Tuesday, September 13, 2005
A brief post out of my retreat from political blogging. This post was inspired by my wife.
There's a story in Newsweek about the lack of preparedness all across the board in the case of Hurricane Katrina. The article focuses on President Bush, who was more or less out of the loop.
How did the President end up so disconnected from the reality of Katrina? Well first, he doesn't watch TV news. He doesn't read newspapers. That would be a good idea for most people -- it was a good idea for me, because I don't want to be in a perpetual rage about the world. However, the President is the leader of the "free world" and you would think he has a duty to keep up with current events. Instead, current events are summarized for him. Only what's "important" ever reaches him.
You'd think that someone would have reached the President about Hurricane Katrina. However, the President seems to have an unwritten rule - you're only supposed to bring the President good news. According to the article, he takes it out on subordinates who bring him bad news. Therefore, all the news that was brought President Bush was the good news, and what few successes there were on the recovery effort were presented as characterizing the norm.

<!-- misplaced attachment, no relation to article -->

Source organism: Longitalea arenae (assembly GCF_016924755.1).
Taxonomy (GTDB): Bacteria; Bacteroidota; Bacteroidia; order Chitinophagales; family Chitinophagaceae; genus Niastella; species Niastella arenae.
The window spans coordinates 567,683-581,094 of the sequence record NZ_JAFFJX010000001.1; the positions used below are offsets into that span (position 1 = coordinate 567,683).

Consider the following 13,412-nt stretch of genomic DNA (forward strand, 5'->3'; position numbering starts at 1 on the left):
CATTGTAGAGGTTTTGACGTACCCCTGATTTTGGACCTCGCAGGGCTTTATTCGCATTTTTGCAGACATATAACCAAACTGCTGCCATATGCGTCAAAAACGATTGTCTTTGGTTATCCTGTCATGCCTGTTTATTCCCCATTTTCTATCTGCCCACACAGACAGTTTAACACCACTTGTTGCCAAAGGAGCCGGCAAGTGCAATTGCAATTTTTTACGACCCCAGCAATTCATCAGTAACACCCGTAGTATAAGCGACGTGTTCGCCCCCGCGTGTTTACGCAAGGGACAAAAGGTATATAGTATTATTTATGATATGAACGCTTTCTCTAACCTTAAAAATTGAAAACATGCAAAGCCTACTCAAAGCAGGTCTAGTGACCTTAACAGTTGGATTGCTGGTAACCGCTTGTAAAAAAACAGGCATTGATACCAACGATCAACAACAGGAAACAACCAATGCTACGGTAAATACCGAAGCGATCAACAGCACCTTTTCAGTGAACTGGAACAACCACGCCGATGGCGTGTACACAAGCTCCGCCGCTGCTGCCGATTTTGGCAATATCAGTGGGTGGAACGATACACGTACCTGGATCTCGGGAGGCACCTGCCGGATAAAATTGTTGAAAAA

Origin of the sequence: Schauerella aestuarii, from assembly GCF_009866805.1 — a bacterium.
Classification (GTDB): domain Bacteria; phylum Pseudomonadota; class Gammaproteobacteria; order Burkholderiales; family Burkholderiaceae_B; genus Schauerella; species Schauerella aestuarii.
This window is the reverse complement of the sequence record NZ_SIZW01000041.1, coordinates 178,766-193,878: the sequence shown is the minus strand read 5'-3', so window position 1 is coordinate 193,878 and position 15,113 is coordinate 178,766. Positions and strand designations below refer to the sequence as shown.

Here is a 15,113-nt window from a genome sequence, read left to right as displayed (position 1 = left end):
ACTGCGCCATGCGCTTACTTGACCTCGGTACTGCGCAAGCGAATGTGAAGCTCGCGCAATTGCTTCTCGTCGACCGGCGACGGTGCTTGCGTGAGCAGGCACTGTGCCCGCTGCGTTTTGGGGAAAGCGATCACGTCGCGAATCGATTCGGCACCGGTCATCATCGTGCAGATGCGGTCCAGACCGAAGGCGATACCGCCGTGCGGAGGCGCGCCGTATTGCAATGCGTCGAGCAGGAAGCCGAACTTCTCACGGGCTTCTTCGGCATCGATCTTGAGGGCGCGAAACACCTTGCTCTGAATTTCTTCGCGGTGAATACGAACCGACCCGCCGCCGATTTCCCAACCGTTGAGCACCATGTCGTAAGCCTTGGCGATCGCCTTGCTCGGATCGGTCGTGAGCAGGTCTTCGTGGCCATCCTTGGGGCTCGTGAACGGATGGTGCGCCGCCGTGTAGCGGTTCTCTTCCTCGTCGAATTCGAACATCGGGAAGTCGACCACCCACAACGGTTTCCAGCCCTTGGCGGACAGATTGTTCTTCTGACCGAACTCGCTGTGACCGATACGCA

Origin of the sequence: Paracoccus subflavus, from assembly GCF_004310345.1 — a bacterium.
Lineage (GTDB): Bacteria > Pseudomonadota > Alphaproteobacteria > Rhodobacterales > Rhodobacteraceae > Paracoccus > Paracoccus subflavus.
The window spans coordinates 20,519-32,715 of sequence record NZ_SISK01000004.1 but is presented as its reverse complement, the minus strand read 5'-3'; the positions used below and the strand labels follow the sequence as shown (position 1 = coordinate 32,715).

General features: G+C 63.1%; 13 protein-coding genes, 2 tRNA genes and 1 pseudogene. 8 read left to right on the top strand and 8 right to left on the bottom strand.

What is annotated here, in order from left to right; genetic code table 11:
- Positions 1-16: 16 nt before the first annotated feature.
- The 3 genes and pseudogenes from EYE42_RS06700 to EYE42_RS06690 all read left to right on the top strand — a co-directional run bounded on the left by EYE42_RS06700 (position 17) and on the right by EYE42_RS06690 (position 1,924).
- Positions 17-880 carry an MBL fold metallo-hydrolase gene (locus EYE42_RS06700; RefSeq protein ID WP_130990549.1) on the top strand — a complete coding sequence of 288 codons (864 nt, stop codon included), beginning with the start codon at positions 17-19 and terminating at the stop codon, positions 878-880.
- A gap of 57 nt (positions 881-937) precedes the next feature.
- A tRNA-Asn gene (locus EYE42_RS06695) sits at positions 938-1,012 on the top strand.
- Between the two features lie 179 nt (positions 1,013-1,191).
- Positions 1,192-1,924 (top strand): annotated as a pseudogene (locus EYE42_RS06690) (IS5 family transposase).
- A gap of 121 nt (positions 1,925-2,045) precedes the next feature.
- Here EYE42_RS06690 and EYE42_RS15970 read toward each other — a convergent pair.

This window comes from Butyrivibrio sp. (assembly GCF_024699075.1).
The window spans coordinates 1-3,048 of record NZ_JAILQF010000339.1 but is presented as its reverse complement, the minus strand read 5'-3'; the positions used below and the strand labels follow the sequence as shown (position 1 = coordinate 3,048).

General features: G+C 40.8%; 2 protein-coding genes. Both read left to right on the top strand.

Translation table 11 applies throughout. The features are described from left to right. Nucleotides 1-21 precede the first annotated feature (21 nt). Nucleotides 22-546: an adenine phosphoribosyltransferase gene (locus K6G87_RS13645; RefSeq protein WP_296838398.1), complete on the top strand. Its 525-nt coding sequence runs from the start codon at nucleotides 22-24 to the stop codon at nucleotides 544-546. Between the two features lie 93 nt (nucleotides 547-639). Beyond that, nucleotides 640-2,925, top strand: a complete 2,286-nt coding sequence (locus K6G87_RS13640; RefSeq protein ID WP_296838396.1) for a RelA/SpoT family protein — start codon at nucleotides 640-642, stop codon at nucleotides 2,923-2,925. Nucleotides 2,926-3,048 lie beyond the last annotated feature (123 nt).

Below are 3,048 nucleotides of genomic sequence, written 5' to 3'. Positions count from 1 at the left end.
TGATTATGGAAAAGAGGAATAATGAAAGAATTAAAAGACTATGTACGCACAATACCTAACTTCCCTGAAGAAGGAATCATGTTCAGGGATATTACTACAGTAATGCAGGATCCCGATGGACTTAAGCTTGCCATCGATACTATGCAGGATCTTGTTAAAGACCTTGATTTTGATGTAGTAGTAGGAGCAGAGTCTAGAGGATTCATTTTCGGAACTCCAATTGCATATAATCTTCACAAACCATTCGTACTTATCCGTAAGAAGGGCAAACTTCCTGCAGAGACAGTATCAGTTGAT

The article has some bizarre parts to it. The first part was that someone had to tell the President it was time to end his vacation. (Now we know why the Cindy Sheehan protests never bothered him - in his world the question was "protests? what protests?") Three senior aides were delegated to tell him the bad news. The other part was the fact that somehow the President had to be brought up to date as to how serious the situation was, so they made him a DVD of broadcasts from CNN, Fox News, etc.
When I told this story to my wife, she said that it reminded her of Bernie Ebbers and Ken Lay. Two guys who had a rule that you only bring good news to the table. I've also been reading "The Smartest Guys in the Room", the story of Enron. Lay was a guy who was a "big picture" guy who left the "details" to other people.
My wife concluded that that kind of management style led people to draw one of two conclusions. The first conclusion was "I expect you to solve problems on your own, and only come to me with difficult problems. The second conclusion to draw is, "I'm not competent to solve your problem, and I need the plausable deniability."
posted by Green Voicemail 9/13/2005 10:00:00 PM